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Let's truly be Madiba's legacy and build a future that lives beyond our lifetimes

Nelson Mandela, who would be turning 100 years old tomorrow, said 'Overcoming poverty is not a gesture of charity. It is an act of justice.' / Pierre Oosthysen
Nelson Mandela, who would be turning 100 years old tomorrow, said 'Overcoming poverty is not a gesture of charity. It is an act of justice.' / Pierre Oosthysen

It's July once again and across the globe we remember a son of the South African soil and one of the greatest men to have lived in our time - our very own Nelson Mandela.

July 18 2018 marks 100 years since this selfless leader was born in the rural village of Mvezo in Eastern Cape. However, despite international adulation, much of the discourse in South Africa on the legacy of Madiba over this centenary year has been on contesting his legacy.

Much of this stems from the lived experience of ordinary South Africans stuck in intergenerational cycles of poverty and experiences with entrenched racism.

Despite undeniable progress and the many milestones achieved, 28 years since our legendary leader walked out of prison a free man and 24 since his dream that all South Africans can vote was realised, Madiba's dream of seeing every child fed and educated with a life of opportunity ahead, is far from being realised.

Tomorrow, we honour Madiba as per his request, to dedicate this day to public service. In keeping with this request, some of us will lend a hand fixing a school, feeding the hungry or taking on other tasks. In whatever way we can, we will try to make someone's life a little easier.

While we applaud efforts big and small to take action during this centenary year, should we also not celebrate his legacy by evaluating the projects we have put together in his name and work towards sustainability? Shouldn't we look within ourselves and try to understand our own privilege? Should we not look at the political, economic and social conditions and engage with meaningful transformation? And, should we not dedicate ourselves to building our own legacies that last beyond our own lives?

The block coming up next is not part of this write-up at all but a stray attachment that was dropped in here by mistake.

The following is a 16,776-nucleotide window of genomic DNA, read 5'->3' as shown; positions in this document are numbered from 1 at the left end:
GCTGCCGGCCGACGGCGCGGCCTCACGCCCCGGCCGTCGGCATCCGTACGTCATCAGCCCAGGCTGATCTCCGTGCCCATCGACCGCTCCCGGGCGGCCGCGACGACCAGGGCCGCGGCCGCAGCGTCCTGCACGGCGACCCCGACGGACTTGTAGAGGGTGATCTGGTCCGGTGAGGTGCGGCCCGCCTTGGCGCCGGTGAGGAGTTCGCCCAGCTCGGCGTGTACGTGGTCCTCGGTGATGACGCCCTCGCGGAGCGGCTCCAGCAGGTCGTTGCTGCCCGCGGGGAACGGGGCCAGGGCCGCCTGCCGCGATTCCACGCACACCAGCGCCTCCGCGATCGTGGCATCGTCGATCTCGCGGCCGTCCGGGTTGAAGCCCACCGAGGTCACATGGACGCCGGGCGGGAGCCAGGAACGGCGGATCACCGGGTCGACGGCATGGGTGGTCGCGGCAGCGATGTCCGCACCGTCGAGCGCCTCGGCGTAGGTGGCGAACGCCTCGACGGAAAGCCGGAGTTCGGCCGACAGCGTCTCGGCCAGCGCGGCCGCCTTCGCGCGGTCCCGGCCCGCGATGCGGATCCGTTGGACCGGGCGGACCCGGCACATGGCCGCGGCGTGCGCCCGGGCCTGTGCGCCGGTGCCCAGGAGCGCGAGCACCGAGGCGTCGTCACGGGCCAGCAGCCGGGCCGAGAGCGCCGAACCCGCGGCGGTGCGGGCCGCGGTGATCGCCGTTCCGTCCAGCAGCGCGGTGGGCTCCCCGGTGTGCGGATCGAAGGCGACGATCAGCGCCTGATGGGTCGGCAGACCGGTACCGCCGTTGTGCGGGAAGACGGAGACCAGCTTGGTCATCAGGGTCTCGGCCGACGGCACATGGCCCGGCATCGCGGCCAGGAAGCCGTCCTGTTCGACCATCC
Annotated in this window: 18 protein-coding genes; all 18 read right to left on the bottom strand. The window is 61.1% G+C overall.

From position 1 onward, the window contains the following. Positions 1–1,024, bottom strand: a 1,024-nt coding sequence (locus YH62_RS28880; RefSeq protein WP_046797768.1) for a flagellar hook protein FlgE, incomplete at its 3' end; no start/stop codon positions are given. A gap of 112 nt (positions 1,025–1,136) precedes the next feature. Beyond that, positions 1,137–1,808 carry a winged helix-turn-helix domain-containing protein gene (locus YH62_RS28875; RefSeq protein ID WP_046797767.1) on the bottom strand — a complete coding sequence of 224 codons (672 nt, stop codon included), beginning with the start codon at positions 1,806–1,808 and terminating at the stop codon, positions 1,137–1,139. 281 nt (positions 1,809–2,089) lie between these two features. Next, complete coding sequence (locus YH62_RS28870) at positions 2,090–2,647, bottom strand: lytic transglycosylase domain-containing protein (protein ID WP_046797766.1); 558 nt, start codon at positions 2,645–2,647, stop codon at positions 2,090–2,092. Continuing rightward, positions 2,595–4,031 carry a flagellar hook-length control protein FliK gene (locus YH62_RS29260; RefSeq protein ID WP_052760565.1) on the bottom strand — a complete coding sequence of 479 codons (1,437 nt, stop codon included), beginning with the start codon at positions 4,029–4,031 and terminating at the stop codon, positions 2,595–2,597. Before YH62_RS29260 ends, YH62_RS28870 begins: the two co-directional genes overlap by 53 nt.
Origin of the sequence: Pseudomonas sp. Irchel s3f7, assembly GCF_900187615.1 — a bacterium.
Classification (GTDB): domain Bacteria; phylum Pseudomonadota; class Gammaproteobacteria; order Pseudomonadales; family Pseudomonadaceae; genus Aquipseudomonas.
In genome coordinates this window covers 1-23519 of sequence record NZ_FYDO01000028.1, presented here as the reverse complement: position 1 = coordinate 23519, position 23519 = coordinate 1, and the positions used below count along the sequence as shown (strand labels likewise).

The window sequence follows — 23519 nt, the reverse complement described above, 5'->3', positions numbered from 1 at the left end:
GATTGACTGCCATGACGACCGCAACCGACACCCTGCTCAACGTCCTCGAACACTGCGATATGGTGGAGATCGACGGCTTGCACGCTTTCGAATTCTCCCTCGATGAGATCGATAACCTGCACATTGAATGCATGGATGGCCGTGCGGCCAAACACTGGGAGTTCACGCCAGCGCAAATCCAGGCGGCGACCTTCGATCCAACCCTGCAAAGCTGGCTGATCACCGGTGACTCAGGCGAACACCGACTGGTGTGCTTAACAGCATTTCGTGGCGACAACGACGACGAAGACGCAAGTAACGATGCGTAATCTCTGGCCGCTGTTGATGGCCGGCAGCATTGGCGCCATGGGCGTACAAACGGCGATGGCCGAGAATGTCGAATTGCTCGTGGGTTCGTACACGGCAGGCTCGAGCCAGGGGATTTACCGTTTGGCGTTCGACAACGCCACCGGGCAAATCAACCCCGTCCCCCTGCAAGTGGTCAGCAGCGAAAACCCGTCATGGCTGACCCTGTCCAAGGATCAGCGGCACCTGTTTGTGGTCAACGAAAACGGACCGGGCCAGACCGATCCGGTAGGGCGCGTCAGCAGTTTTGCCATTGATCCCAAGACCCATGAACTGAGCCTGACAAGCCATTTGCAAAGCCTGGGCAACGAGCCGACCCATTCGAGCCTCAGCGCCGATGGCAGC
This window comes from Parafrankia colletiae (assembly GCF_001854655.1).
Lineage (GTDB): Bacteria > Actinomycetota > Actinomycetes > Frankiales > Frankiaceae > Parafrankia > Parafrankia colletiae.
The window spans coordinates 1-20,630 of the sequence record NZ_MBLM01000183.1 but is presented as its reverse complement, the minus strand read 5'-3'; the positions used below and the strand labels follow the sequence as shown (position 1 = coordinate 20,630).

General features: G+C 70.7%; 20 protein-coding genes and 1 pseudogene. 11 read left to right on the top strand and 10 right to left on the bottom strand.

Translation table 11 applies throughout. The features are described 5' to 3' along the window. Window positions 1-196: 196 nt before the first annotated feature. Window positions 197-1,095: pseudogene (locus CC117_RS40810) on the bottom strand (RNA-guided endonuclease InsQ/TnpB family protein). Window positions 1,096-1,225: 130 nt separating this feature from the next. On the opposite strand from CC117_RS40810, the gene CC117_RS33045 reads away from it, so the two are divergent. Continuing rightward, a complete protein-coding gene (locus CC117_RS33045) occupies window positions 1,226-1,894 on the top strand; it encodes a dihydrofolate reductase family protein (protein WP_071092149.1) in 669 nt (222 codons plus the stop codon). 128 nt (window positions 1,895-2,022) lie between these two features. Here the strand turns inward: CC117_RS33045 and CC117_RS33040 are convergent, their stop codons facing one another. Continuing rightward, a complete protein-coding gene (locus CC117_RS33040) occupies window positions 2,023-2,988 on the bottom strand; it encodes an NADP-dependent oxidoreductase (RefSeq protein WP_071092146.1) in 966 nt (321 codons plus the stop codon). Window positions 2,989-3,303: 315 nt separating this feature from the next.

Perhaps the time has now come for us, as active citizens, to look into ourselves for some of the answers. Maybe as individuals and corporates, we could, for example, plough resources available to us into self-sustaining initiatives that work towards eradicating the evils of unemployment and poverty or to use this year to critically evaluate how institutional racism exists in our companies.

Despite the enormity of these challenges, a journey of a thousand miles begins with only a step.

Our democracy too was once seen as an impossible ideal. It took a few individuals to believe and commit themselves and the ideals of equality and democracy spread like wildfire.

If we are to take anything positive from our past, perhaps we should be looking at the seemingly insurmountable odds great leaders like Madiba overcame to help us achieve what we now have and enjoy. Perhaps we should also learn from these men and women of courage that working as a collective with the same purpose can take our country to great heights.

May I plead that while planning our Mandela Day activism, we cast our eyes into the future and think of ways to invest more into areas like social justice, education and early childhood development and cast the net a bit wider so that a few more young South Africans, the future of this country, benefit.

We should heed Madiba's words when he stated, "Overcoming poverty is not a gesture of charity. It is an act of justice. It is the protection of a fundamental human right, the right to dignity and a decent life."

The great man himself is not with us to celebrate his 100th birthday; but can we, in his name, build legacies that will survive beyond 10 decades. That way we can proudly say we are his legacy.

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